US Pharm.
2009;34(1)(Oncology suppl):10-14. 

ABSTRACT: Oral mucositis (OM) is one of the most commonly occurring adverse effects in patients with head-and-neck cancer receiving chemotherapy (CT) and radiotherapy (RT). Compared with men, women have a significantly greater risk of OM; it usually is more severe and has a longer duration of action. Type of CT agent and RT also influence the chances of developing OM. Currently considered to be a subepithelial and epithelial injury, OM is believed to have five phases: initiation, signaling, amplification, ulceration, and healing. The proper use of assessment scales, nonpharmacologic methods such as good oral hygiene and cryotherapy, and pharmacologic treatment are important for the prevention or management of OM. 

Oral mucositis (OM) is one of the most common adverse effects encountered during chemotherapy (CT) and radiotherapy (RT) in patients with head-and-neck cancer (HNC).1-4 Managing OM relies on the use of valid assessment scales, supportive care, symptom relief, and patient education. The condition can be debilitating, resulting in ulcers, severe pain, and dryness of the mouth that can lead to an inability to swallow. This can progress to malnutrition and the need for total parenteral nutrition (TPN), and as a result is one of the main reasons for interruption or early discontinuation of CT or RT.5,6 Since these effects negatively impact health-related quality of life, it is extremely important that OM be prevented whenever possible, or at least treated to reduce its severity and possible complications.7 


Current head-and-neck RT protocols have an OM incidence of 85% to 100%.7 The incidence of OM can approach 90% to 100% in patients receiving aggressive myeloablative CT. In patients with solid tumors who had CT-induced myelosuppression, OM occurred during 37% of 1,236 cycles of chemotherapy. The severity of OM depends on various factors, including the anticancer treatment protocol (TABLE 1), the patient’s age and diagnosis, the level of oral hygiene during therapy, and genetic factors.5,6,8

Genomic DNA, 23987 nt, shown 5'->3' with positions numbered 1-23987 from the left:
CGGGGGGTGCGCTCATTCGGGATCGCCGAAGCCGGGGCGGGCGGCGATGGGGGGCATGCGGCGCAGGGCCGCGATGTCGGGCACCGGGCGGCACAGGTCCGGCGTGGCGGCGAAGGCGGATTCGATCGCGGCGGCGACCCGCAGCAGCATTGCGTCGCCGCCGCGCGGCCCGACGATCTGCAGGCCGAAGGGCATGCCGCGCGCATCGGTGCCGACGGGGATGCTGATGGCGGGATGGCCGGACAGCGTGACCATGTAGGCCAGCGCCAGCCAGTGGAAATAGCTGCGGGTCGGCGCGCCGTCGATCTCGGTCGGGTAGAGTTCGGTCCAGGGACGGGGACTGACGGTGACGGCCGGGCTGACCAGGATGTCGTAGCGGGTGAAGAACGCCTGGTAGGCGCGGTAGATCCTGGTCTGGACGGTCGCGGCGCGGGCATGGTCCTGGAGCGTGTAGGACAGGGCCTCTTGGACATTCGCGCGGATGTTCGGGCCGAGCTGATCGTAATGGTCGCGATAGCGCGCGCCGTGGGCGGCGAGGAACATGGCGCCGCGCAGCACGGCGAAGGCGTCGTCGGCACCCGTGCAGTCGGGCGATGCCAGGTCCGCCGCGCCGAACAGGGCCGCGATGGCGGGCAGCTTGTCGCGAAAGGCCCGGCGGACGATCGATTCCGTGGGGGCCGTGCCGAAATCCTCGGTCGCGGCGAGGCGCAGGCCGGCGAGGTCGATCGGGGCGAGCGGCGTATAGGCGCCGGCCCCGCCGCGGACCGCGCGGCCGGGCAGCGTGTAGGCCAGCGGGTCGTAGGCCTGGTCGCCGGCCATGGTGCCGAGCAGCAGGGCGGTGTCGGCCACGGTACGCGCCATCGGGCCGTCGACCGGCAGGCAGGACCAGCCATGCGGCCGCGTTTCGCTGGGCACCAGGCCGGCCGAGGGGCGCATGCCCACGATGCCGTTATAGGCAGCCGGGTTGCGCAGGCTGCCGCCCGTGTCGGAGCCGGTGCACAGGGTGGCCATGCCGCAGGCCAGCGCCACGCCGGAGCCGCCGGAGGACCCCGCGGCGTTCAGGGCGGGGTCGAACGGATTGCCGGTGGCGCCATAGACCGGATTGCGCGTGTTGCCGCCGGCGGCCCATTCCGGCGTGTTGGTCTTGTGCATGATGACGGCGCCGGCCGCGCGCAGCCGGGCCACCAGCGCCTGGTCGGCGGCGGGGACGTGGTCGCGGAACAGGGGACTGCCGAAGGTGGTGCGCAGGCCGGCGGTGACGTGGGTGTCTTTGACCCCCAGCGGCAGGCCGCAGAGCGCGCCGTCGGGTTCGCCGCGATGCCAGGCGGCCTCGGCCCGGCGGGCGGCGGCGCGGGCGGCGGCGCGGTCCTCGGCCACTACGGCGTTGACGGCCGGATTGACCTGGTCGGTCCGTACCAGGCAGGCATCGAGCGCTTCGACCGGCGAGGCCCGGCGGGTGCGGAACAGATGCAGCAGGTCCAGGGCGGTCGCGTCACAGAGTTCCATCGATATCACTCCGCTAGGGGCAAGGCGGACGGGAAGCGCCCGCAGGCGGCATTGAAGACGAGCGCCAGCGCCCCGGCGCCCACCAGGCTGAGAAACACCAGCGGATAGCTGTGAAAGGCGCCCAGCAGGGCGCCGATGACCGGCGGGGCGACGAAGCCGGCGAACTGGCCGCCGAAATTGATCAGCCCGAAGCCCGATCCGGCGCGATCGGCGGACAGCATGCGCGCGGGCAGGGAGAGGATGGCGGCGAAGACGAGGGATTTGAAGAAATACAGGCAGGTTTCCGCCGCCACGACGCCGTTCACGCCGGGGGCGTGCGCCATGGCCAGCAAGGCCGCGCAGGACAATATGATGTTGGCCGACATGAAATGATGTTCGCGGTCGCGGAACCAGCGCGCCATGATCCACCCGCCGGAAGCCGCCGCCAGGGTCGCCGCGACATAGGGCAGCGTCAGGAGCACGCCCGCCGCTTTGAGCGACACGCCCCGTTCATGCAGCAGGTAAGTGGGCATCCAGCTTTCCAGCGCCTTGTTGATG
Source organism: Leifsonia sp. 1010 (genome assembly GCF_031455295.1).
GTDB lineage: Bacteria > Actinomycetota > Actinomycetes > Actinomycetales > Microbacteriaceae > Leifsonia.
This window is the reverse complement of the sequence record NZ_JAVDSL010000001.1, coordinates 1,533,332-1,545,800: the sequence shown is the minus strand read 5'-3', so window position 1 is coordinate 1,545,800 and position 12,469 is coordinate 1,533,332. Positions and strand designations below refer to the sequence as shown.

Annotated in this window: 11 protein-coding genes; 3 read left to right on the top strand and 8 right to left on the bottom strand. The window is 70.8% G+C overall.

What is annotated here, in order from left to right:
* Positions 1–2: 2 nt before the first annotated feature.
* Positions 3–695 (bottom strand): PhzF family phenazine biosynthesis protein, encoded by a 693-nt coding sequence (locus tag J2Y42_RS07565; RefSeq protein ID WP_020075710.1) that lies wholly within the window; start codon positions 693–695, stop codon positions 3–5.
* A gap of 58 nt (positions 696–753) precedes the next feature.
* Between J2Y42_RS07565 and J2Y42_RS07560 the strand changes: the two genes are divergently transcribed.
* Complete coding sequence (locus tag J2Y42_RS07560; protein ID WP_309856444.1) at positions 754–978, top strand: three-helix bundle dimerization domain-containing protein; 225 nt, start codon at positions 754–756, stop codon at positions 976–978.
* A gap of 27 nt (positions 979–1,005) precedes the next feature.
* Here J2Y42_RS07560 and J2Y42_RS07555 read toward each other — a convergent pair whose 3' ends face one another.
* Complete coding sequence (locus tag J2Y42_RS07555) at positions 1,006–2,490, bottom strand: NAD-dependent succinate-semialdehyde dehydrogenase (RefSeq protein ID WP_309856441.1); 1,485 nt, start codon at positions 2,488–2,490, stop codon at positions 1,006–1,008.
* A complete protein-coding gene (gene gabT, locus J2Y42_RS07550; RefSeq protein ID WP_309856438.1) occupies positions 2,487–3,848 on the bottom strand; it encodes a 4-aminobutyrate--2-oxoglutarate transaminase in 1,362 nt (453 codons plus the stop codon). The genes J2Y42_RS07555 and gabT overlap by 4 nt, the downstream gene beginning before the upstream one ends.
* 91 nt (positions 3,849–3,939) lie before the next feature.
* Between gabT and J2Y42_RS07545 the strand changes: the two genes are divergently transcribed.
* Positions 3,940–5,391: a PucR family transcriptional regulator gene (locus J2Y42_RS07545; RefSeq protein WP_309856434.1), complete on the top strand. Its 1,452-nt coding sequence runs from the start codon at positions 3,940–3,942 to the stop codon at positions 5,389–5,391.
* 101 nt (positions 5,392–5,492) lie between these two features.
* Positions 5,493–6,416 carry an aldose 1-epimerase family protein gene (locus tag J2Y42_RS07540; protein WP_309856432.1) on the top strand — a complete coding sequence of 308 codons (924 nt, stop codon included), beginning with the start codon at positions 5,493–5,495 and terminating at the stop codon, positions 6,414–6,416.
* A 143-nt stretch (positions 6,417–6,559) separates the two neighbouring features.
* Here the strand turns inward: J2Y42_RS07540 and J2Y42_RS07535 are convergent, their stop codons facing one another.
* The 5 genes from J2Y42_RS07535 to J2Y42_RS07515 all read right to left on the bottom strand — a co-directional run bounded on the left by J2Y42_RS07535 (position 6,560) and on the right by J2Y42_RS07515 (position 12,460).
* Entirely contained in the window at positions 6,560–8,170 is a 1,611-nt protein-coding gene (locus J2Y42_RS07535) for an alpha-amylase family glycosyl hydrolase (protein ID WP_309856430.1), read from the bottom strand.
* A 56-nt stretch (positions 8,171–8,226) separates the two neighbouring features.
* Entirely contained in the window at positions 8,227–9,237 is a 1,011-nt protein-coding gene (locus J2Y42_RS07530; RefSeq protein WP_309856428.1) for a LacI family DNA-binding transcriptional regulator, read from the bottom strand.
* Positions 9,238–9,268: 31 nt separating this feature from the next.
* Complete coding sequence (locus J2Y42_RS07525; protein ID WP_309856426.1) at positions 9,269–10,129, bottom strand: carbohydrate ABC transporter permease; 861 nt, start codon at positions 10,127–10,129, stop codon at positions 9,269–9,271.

Risk Factors

Patient-related factors such as age, gender, genetic factors (increased proinflammatory cytokine expression), preexisting poor oral hygiene, periodontal disease, nutritional status, RT- or drug-induced xerostomia, impaired salivary function, myelosuppression, tobacco use, and alcohol consumption have a major influence on the development, severity, and duration of OM (TABLE 2).1,9-11 Clinical data on how age influences OM have produced variable conclusions because few protocols are used across a large enough age range to allow for adequate comparisons. A significantly greater risk of OM has been found in women than in men (86% vs. 60%), and their OM generally is more severe and lasts longer.10 African-American patients treated with 5-fluorouracil (5-FU) for colon cancer have been found to experience less OM than Caucasian patients.11 Patients with poor nutritional status are at higher risk for developing OM.10 Treatment-related risk factors that increase the probability of developing OM are the type of CT agent (dose and schedule) and type of RT (location, dose, schedule, concomitant CT). There is a greater risk of OM with myelotoxic conditioning regimens required prior to hematopoietic stem-cell transplantation (SCT) and induction therapy in patients with leukemia or hematologic malignancies. Drugs affecting DNA synthesis (S phase–specific agents such as 5-FU, methotrexate [MTX], cyclophosphamide, and cytarabine) exhibit the most pronounced effects.9


Originally, OM was thought to occur as a result of direct and indirect toxic effects on epithelial cells.8 Today, OM is recognized as an epithelial and subepithelial injury and is believed to develop in a five-phase model7

Phase 1—Initiation: Following the administration of CT or RT, DNA damage occurs in the basal epithelial cells. This causes breaks to occur in DNA strands within target cells in the mucosal epithelium and in the mucosa. This process generates reactive oxygen species (ROS), which can directly damage cells, and consequently leads to the development and progression of OM. 

Phase 2—Signaling: CT, RT, and ROS cause DNA damage and subsequent cell death in the epithelium of the mucosa. They also activate various transcription factors, leading to increased production of inflammatory cytokines, such as tumor necrosis factor–alpha and interleukin-1 beta, and to apoptosis.